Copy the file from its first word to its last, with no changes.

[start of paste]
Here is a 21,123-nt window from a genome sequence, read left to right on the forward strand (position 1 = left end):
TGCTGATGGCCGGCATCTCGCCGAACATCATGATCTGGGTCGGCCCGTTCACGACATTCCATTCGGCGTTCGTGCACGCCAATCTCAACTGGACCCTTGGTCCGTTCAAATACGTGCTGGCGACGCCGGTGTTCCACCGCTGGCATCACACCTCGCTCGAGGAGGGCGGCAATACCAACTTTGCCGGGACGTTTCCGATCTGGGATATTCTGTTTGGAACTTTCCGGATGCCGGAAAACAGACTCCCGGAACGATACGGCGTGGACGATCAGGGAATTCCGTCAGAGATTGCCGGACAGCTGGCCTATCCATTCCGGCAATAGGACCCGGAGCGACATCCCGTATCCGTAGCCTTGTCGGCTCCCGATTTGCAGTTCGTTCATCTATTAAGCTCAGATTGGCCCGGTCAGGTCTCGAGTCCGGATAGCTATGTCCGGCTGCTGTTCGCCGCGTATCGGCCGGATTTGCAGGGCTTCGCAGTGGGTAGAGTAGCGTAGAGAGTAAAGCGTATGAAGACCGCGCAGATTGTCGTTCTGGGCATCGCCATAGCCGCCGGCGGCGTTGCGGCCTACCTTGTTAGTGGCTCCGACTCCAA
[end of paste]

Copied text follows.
Here is a 21,123-nt window from a genome sequence, read left to right on the forward strand (position 1 = left end):
TGCTGATGGCCGGCATCTCGCCGAACATCATGATCTGGGTCGGCCCGTTCACGACATTCCATTCGGCGTTCGTGCACGCCAATCTCAACTGGACCCTTGGTCCGTTCAAATACGTGCTGGCGACGCCGGTGTTCCACCGCTGGCATCACACCTCGCTCGAGGAGGGCGGCAATACCAACTTTGCCGGGACGTTTCCGATCTGGGATATTCTGTTTGGAACTTTCCGGATGCCGGAAAACAGACTCCCGGAACGATACGGCGTGGACGATCAGGGAATTCCGTCAGAGATTGCCGGACAGCTGGCCTATCCATTCCGGCAATAGGACCCGGAGCGACATCCCGTATCCGTAGCCTTGTCGGCTCCCGATTTGCAGTTCGTTCATCTATTAAGCTCAGATTGGCCCGGTCAGGTCTCGAGTCCGGATAGCTATGTCCGGCTGCTGTTCGCCGCGTATCGGCCGGATTTGCAGGGCTTCGCAGTGGGTAGAGTAGCGTAGAGAGTAAAGCGTATGAAGACCGCGCAGATTGTCGTTCTGGGCATCGCCATAGCCGCCGGCGGCGTTGCGGCCTACCTTGTTAGTGGCTCCGACTCCAA